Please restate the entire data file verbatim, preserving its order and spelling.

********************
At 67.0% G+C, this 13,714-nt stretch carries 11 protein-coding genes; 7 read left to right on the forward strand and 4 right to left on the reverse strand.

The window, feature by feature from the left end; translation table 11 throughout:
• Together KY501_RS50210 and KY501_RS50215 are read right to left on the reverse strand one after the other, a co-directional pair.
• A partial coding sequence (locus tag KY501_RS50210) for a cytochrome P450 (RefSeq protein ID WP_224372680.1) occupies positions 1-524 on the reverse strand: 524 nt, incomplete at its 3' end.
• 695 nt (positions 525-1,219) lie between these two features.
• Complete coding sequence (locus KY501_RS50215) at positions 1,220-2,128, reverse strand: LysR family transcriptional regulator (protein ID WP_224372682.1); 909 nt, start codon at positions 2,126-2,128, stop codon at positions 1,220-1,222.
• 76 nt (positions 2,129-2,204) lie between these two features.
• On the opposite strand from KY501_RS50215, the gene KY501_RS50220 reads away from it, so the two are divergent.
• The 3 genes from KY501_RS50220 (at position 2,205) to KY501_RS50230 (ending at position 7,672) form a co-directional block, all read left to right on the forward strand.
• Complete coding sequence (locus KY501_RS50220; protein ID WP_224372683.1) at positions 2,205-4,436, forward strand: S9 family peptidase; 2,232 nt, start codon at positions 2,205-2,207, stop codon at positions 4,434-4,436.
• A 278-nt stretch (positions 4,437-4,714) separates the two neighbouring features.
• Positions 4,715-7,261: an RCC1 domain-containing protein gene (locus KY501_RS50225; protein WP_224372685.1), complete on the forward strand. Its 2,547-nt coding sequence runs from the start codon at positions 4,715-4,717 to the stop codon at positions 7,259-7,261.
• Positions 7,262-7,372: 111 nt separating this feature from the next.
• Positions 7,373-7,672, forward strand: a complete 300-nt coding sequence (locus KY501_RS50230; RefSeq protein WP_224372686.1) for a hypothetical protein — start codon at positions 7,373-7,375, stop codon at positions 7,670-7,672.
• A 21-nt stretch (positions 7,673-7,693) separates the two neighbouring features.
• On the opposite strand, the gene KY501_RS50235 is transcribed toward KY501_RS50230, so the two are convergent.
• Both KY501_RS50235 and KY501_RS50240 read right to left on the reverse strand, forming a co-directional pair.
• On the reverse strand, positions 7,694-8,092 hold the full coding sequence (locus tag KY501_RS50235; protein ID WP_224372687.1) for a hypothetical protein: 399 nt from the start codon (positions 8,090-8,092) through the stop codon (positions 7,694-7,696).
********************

At 67.0% G+C, this 13,714-nt stretch carries 11 protein-coding genes; 7 read left to right on the forward strand and 4 right to left on the reverse strand.

The window, feature by feature from the left end; translation table 11 throughout:
• Together KY501_RS50210 and KY501_RS50215 are read right to left on the reverse strand one after the other, a co-directional pair.
• A partial coding sequence (locus tag KY501_RS50210) for a cytochrome P450 (RefSeq protein ID WP_224372680.1) occupies positions 1-524 on the reverse strand: 524 nt, incomplete at its 3' end.
• 695 nt (positions 525-1,219) lie between these two features.
• Complete coding sequence (locus KY501_RS50215) at positions 1,220-2,128, reverse strand: LysR family transcriptional regulator (protein ID WP_224372682.1); 909 nt, start codon at positions 2,126-2,128, stop codon at positions 1,220-1,222.
• 76 nt (positions 2,129-2,204) lie between these two features.
• On the opposite strand from KY501_RS50215, the gene KY501_RS50220 reads away from it, so the two are divergent.
• The 3 genes from KY501_RS50220 (at position 2,205) to KY501_RS50230 (ending at position 7,672) form a co-directional block, all read left to right on the forward strand.
• Complete coding sequence (locus KY501_RS50220; protein ID WP_224372683.1) at positions 2,205-4,436, forward strand: S9 family peptidase; 2,232 nt, start codon at positions 2,205-2,207, stop codon at positions 4,434-4,436.
• A 278-nt stretch (positions 4,437-4,714) separates the two neighbouring features.
• Positions 4,715-7,261: an RCC1 domain-containing protein gene (locus KY501_RS50225; protein WP_224372685.1), complete on the forward strand. Its 2,547-nt coding sequence runs from the start codon at positions 4,715-4,717 to the stop codon at positions 7,259-7,261.
• Positions 7,262-7,372: 111 nt separating this feature from the next.
• Positions 7,373-7,672, forward strand: a complete 300-nt coding sequence (locus KY501_RS50230; RefSeq protein WP_224372686.1) for a hypothetical protein — start codon at positions 7,373-7,375, stop codon at positions 7,670-7,672.
• A 21-nt stretch (positions 7,673-7,693) separates the two neighbouring features.
• On the opposite strand, the gene KY501_RS50235 is transcribed toward KY501_RS50230, so the two are convergent.
• Both KY501_RS50235 and KY501_RS50240 read right to left on the reverse strand, forming a co-directional pair.
• On the reverse strand, positions 7,694-8,092 hold the full coding sequence (locus tag KY501_RS50235; protein ID WP_224372687.1) for a hypothetical protein: 399 nt from the start codon (positions 8,090-8,092) through the stop codon (positions 7,694-7,696).